Foam on the Range: Cooking with Beer

You can do a whole lot more with beer than just drink it.

In fact, Men’s Health Magazine cites a total of 31 uses for beer, none of which have anything to do with tossing one down the hatch, yet 8 of which have to do with cooking—if you count the one about scaling fish (with the bottle cap, not the brew).

beer

It used to be “one beer fits all.” You’d buy a six-pack or a case of your favorite beer—your all-purpose beverage for drinking with just about any food you consumed be it hot dog, steak, pizza, Asian food, Mexican food, barbecue, comfort food, seafood, and absolutely everything else.

Pairing? Sure, pairing wine with food is age-old. But with the rise of artisan craft beers, microbrews, worldwide imports, brew pubs, and home brewing, pairing beer with food became a conscious coupling that left us shaking our heads, wondering, “Why didn’t we think of this before?” The nuances of flavor interplay between beer and food have become a wide-open endeavor of culinary exploration bringing pedigree and respectability to a blue-collar beverage.

And so we ask: Does the beer elevate the food? Or does the food elevate the beer?

Why cook with beer in the first place? Beer adds a spectrum of flavor notes that complement a variety of inherent flavors. From the earthiness of hops and yeast, beer imbues savory stews, braises, soups, and sauces with herbal complexities and a richness that doesn’t depend on butter fat.

At the other end of the spectrum, dark, chewy-chocolatey brews spanning to fruit-tinged varieties work their way into sweets, pastries, and beverages where you’d least expect them with surprisingly tantalizing results.

The first rule of thumb when cooking with beer is the same as for cooking with wine: Don’t cook with any beer you wouldn’t drink. In fact, also as with wine, it is good to serve beer-cooked dishes at table with the same beer you incorporated into the recipe.

In a Roasting Pan

One of the least-fuss methods of cooking with beer is in roasted meats and poultry.  When adding liquid to the aromatic vegetables in the bottom of the roasting pan, substitute beer for some or all of the stock, wine, or water you would normally use.

For something like a beef roast, you can choose a well-flavored stout, porter, or schwarzbier. Whereas with poultry, try something a bit lighter such as a pale ale, a lager, or even a pilsner, for example. What you will get are enriched pan juices that will, in turn, create a heady gravy to finish your succulent roast.

sized for blog - Leg of Lamb

In a Batter

Incorporating beer into a batter for frying foods gives the batter its own unique malty flavor while its effervescence adds a lightness to the batter that, depending on how much you use, approaches the airiness of a tempura batter.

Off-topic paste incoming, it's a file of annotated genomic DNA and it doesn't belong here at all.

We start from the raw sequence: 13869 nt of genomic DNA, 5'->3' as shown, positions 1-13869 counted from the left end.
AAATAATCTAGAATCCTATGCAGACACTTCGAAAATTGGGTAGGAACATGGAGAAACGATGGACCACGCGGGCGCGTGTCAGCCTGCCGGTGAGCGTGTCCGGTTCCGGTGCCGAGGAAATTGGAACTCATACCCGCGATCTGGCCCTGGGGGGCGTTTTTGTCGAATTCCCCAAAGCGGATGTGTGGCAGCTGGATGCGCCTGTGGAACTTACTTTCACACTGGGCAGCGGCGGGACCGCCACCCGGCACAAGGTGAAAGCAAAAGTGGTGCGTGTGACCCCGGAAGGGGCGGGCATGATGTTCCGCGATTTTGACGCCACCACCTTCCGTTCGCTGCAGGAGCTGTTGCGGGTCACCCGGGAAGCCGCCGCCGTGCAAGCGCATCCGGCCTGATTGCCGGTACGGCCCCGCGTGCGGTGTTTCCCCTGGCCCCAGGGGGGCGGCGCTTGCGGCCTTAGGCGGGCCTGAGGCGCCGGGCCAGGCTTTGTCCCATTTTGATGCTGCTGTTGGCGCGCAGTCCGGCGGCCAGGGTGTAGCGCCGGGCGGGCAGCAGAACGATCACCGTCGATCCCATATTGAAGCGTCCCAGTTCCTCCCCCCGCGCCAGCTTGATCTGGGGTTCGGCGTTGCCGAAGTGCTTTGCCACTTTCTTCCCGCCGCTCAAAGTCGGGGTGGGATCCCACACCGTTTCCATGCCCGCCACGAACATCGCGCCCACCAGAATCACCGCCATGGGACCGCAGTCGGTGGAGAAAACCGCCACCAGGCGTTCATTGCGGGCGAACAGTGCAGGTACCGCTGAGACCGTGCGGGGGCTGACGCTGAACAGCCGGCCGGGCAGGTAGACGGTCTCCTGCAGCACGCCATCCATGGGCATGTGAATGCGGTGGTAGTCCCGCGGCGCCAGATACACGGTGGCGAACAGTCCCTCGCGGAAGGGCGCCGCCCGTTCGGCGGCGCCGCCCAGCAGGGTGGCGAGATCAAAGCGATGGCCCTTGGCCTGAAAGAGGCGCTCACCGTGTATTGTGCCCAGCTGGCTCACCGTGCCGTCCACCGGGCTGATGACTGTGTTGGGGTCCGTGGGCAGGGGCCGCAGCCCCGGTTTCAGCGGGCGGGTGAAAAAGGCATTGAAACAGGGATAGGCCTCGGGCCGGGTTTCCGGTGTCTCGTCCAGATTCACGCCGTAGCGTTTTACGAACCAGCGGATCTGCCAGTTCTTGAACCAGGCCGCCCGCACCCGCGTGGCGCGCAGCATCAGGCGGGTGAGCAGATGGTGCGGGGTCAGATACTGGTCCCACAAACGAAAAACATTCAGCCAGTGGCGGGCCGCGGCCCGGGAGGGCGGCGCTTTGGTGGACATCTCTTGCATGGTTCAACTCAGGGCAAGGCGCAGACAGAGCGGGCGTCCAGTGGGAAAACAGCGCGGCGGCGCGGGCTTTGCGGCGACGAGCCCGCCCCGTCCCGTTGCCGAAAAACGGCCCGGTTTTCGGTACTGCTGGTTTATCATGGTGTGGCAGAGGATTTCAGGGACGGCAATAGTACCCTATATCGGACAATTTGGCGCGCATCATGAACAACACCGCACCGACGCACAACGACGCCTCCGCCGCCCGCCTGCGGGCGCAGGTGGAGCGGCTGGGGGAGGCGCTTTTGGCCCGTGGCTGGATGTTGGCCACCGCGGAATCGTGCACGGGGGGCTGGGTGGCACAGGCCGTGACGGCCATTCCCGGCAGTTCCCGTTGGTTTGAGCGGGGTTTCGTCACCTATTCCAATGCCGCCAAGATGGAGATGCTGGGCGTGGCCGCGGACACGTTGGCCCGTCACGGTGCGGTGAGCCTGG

Here’s an all-purpose beer batter that Martha Stewart uses for onion rings and other vegetables, as well as various seafood items.

sized for blog - fish n chips

In a Soup, Stew, or Braised Dish

As in roasting, substituting beer for part or all of the liquid used for soups, stews, and braises will imbue unique flavors as well as having some measure of a tenderizing effect.

A carbonnade is a beef and onion stew of Flemish origin and a cousin of the French boeuf bourguignon. The point of departure is a hearty Belgian beer that is the core of the carbonnade, rather than red wine as in the boeuf bourguignon .

Here is noted chef Charlie Palmer’s recipe for carbonnade.

In this unique braising-roasting recipe, our good friend Troy Smith from T-Roy Cooks braises Lobel’s fresh Berkshire Pork Belly with a combination of apples, garlic, shallots, fresh herbs, and a mixture of white wine and apple ale. Then he roasts the belly to crisp the top skin to crackling goodness. Serving the belly on mashed potatoes, Troy tops everything with the pan sauce redolent of herbs and apples—thanks, in part, to the apple ale added during cooking.

In a Sauce

Beer is a great medium for deglazing pans when making a pan sauce for a sauté dish. You can also substitute beer for another liquid when making sauces. For example, use beer instead of milk when making a roux-based Béchamel sauce. Once the sauce starts to tighten up, add cheese to turn it in to a beer-cheese sauce for finishing roasted meats or steamed vegetable dishes.

Welsh Rarebit is a classic beer-cheddar dish from Great Britain with the consistency of fondue and typically served on buttered toast points. In fact, add more liquid and you’ll wind up with beer and cheddar soup.

In this adaptation of the English classic, Alton Brown uses a full-flavored porter as the basis for this stick-to-your-ribs entrée.

sized for blog - cheese sauce

As a Steaming Liquid

Mussels, crabs, clams, and all manner of shellfish have a particular affinity for being steamed in beer which accentuates the inherent sweetness of seafood. The broth from such dishes is hearty and welcoming and so good you won’t want to leave a drop.

In this recipe, Samuel Adams Boston Ale perfumes mussels and adds flavor and richness to the steaming liquid. Don’t forget the crusty bread for dipping and mopping!

sized for blog - paella

What is your favorite way of cooking with beer? What’s your favorite recipe or dish that incorporates beer? What beers do you like best for cooking?

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